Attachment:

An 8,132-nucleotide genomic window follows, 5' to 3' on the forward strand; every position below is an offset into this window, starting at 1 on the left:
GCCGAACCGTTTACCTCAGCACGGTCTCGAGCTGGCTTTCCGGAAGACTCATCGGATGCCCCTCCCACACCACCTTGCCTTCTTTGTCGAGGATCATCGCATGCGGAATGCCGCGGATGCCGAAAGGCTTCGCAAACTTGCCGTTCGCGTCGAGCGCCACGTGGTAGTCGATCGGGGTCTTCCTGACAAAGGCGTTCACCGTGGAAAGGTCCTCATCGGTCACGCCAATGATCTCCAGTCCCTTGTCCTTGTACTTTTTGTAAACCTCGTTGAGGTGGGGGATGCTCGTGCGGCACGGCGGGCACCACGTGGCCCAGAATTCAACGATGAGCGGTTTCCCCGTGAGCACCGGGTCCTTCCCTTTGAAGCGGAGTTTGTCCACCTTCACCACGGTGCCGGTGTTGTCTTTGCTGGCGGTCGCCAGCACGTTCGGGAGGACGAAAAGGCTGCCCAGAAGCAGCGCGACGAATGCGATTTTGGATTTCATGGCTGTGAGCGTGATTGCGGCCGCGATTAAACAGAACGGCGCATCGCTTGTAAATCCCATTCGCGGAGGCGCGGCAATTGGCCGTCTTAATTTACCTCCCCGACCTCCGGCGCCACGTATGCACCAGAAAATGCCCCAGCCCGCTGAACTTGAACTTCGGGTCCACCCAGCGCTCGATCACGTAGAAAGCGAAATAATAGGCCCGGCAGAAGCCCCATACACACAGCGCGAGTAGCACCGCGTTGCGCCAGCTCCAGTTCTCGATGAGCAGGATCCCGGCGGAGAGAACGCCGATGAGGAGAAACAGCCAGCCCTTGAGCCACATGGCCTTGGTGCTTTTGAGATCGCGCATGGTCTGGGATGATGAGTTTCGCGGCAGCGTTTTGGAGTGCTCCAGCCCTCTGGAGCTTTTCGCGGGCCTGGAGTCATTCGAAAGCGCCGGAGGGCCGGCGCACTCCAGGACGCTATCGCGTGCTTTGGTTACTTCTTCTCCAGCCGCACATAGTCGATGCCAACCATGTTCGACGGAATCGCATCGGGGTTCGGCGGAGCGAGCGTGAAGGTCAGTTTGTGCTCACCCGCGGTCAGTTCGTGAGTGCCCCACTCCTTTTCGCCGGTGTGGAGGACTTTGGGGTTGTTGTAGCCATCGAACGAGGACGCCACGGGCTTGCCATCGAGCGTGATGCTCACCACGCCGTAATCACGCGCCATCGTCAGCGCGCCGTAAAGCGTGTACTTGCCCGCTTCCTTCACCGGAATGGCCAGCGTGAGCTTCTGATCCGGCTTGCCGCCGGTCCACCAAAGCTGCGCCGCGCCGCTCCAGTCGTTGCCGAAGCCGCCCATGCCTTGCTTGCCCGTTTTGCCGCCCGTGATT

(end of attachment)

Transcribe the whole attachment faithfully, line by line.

An 8,132-nucleotide genomic window follows, 5' to 3' on the forward strand; every position below is an offset into this window, starting at 1 on the left:
GCCGAACCGTTTACCTCAGCACGGTCTCGAGCTGGCTTTCCGGAAGACTCATCGGATGCCCCTCCCACACCACCTTGCCTTCTTTGTCGAGGATCATCGCATGCGGAATGCCGCGGATGCCGAAAGGCTTCGCAAACTTGCCGTTCGCGTCGAGCGCCACGTGGTAGTCGATCGGGGTCTTCCTGACAAAGGCGTTCACCGTGGAAAGGTCCTCATCGGTCACGCCAATGATCTCCAGTCCCTTGTCCTTGTACTTTTTGTAAACCTCGTTGAGGTGGGGGATGCTCGTGCGGCACGGCGGGCACCACGTGGCCCAGAATTCAACGATGAGCGGTTTCCCCGTGAGCACCGGGTCCTTCCCTTTGAAGCGGAGTTTGTCCACCTTCACCACGGTGCCGGTGTTGTCTTTGCTGGCGGTCGCCAGCACGTTCGGGAGGACGAAAAGGCTGCCCAGAAGCAGCGCGACGAATGCGATTTTGGATTTCATGGCTGTGAGCGTGATTGCGGCCGCGATTAAACAGAACGGCGCATCGCTTGTAAATCCCATTCGCGGAGGCGCGGCAATTGGCCGTCTTAATTTACCTCCCCGACCTCCGGCGCCACGTATGCACCAGAAAATGCCCCAGCCCGCTGAACTTGAACTTCGGGTCCACCCAGCGCTCGATCACGTAGAAAGCGAAATAATAGGCCCGGCAGAAGCCCCATACACACAGCGCGAGTAGCACCGCGTTGCGCCAGCTCCAGTTCTCGATGAGCAGGATCCCGGCGGAGAGAACGCCGATGAGGAGAAACAGCCAGCCCTTGAGCCACATGGCCTTGGTGCTTTTGAGATCGCGCATGGTCTGGGATGATGAGTTTCGCGGCAGCGTTTTGGAGTGCTCCAGCCCTCTGGAGCTTTTCGCGGGCCTGGAGTCATTCGAAAGCGCCGGAGGGCCGGCGCACTCCAGGACGCTATCGCGTGCTTTGGTTACTTCTTCTCCAGCCGCACATAGTCGATGCCAACCATGTTCGACGGAATCGCATCGGGGTTCGGCGGAGCGAGCGTGAAGGTCAGTTTGTGCTCACCCGCGGTCAGTTCGTGAGTGCCCCACTCCTTTTCGCCGGTGTGGAGGACTTTGGGGTTGTTGTAGCCATCGAACGAGGACGCCACGGGCTTGCCATCGAGCGTGATGCTCACCACGCCGTAATCACGCGCCATCGTCAGCGCGCCGTAAAGCGTGTACTTGCCCGCTTCCTTCACCGGAATGGCCAGCGTGAGCTTCTGATCCGGCTTGCCGCCGGTCCACCAAAGCTGCGCCGCGCCGCTCCAGTCGTTGCCGAAGCCGCCCATGCCTTGCTTGCCCGTTTTGCCGCCCGTGATT